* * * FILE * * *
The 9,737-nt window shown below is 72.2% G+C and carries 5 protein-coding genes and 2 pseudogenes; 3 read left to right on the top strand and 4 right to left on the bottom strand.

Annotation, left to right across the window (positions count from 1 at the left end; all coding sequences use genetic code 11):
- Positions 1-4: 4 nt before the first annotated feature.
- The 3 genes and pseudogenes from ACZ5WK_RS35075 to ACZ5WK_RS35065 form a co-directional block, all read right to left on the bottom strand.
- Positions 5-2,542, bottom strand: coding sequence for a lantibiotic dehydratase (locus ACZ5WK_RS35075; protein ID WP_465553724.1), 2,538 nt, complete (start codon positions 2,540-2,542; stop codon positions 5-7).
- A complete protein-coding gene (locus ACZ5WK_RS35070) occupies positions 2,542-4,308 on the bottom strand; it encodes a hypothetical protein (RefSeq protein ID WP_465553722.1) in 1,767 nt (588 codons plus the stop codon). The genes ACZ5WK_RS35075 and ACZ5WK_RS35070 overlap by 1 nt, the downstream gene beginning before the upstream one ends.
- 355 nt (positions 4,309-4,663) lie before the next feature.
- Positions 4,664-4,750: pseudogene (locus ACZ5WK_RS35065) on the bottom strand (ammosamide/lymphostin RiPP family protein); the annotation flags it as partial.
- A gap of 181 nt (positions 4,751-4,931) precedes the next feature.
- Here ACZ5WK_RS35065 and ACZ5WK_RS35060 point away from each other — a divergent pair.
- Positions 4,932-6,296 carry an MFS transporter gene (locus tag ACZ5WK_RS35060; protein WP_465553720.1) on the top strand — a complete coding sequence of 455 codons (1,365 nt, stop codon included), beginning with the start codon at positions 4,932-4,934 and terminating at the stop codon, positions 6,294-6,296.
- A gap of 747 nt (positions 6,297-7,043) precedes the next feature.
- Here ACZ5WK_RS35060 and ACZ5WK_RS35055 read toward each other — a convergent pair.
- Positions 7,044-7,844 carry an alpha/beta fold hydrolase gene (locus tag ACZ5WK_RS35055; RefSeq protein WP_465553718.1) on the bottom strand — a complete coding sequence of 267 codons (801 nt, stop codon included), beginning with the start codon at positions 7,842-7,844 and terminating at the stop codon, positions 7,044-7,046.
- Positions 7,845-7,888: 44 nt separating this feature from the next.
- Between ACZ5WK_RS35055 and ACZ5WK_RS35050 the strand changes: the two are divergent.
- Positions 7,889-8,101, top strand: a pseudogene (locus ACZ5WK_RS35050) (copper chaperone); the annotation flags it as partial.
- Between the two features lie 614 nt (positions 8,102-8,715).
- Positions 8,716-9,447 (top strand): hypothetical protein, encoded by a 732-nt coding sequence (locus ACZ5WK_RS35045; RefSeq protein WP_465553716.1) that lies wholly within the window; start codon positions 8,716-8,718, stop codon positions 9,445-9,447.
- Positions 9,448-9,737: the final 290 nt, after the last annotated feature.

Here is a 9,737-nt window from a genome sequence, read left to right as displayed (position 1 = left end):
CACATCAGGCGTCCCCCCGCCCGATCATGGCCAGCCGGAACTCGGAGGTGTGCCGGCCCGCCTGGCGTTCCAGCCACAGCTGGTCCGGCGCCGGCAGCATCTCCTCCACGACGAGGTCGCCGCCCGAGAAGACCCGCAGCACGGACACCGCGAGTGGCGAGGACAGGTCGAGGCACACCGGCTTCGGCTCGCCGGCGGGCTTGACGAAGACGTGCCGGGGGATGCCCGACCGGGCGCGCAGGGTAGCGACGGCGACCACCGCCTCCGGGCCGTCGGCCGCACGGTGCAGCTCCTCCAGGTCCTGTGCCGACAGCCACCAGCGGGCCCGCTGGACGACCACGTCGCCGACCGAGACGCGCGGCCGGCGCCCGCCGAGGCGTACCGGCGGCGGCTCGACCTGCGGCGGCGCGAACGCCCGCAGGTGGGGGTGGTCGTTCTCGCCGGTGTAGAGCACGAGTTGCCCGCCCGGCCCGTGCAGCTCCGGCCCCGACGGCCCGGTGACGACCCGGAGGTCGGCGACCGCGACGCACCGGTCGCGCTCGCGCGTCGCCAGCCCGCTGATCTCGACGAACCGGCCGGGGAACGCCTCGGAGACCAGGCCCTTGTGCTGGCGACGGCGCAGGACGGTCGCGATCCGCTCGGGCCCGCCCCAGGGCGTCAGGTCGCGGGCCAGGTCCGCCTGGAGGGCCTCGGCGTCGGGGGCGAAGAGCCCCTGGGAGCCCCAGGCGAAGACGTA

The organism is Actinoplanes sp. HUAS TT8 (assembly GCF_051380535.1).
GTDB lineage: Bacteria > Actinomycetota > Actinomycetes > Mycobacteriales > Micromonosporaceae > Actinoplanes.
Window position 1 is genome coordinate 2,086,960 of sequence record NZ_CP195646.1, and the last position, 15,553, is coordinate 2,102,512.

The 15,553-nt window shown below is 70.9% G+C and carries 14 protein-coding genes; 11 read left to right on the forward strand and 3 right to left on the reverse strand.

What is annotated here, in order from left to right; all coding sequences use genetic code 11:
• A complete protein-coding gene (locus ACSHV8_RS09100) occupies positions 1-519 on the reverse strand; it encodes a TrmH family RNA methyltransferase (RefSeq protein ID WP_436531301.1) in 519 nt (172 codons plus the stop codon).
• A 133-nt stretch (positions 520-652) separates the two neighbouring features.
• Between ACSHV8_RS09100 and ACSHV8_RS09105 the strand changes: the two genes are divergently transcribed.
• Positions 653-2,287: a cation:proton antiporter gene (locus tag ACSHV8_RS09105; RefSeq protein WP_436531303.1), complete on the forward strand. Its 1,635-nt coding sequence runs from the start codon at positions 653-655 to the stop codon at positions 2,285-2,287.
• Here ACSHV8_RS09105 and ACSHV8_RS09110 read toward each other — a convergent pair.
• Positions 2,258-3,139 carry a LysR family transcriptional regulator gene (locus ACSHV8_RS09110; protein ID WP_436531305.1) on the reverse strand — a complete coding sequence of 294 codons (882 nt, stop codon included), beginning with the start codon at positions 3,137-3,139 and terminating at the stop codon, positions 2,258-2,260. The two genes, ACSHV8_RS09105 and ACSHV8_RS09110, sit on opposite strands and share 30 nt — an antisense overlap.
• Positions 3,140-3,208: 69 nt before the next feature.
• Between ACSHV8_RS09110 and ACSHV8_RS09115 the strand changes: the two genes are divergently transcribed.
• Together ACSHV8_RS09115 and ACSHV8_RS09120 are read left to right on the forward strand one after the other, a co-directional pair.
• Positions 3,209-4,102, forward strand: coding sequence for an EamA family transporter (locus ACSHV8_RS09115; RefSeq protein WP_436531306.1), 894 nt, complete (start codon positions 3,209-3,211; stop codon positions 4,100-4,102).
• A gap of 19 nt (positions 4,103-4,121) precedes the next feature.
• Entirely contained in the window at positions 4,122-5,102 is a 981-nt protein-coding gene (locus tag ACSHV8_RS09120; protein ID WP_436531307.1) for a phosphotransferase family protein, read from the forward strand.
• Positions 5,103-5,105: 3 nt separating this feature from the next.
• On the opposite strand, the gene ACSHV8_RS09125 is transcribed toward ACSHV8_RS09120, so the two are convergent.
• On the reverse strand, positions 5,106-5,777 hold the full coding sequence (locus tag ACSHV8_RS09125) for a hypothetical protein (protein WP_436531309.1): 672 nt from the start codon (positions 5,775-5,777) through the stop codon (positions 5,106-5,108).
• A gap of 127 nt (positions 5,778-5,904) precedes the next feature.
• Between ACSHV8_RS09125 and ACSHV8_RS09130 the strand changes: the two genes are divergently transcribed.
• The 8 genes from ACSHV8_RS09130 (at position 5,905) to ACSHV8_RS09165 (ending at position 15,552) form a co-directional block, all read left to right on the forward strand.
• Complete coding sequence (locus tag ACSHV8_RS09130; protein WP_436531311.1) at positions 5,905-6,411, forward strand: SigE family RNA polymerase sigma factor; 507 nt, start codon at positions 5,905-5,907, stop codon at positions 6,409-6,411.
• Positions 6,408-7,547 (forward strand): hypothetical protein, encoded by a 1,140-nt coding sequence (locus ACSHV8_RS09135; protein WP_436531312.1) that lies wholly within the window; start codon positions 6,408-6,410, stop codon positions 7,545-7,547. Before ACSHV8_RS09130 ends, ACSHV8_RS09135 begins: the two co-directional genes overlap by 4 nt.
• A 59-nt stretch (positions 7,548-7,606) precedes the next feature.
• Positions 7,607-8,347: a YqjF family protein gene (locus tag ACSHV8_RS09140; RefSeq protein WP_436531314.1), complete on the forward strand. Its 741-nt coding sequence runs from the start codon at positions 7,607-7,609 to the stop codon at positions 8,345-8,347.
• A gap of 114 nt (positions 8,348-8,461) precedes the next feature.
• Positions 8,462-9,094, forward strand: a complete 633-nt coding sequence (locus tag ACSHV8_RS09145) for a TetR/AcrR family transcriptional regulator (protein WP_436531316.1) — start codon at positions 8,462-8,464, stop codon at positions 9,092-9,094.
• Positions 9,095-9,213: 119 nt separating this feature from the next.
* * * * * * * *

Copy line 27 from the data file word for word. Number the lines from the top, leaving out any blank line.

What is annotated here, in order from left to right; all coding sequences use genetic code 11: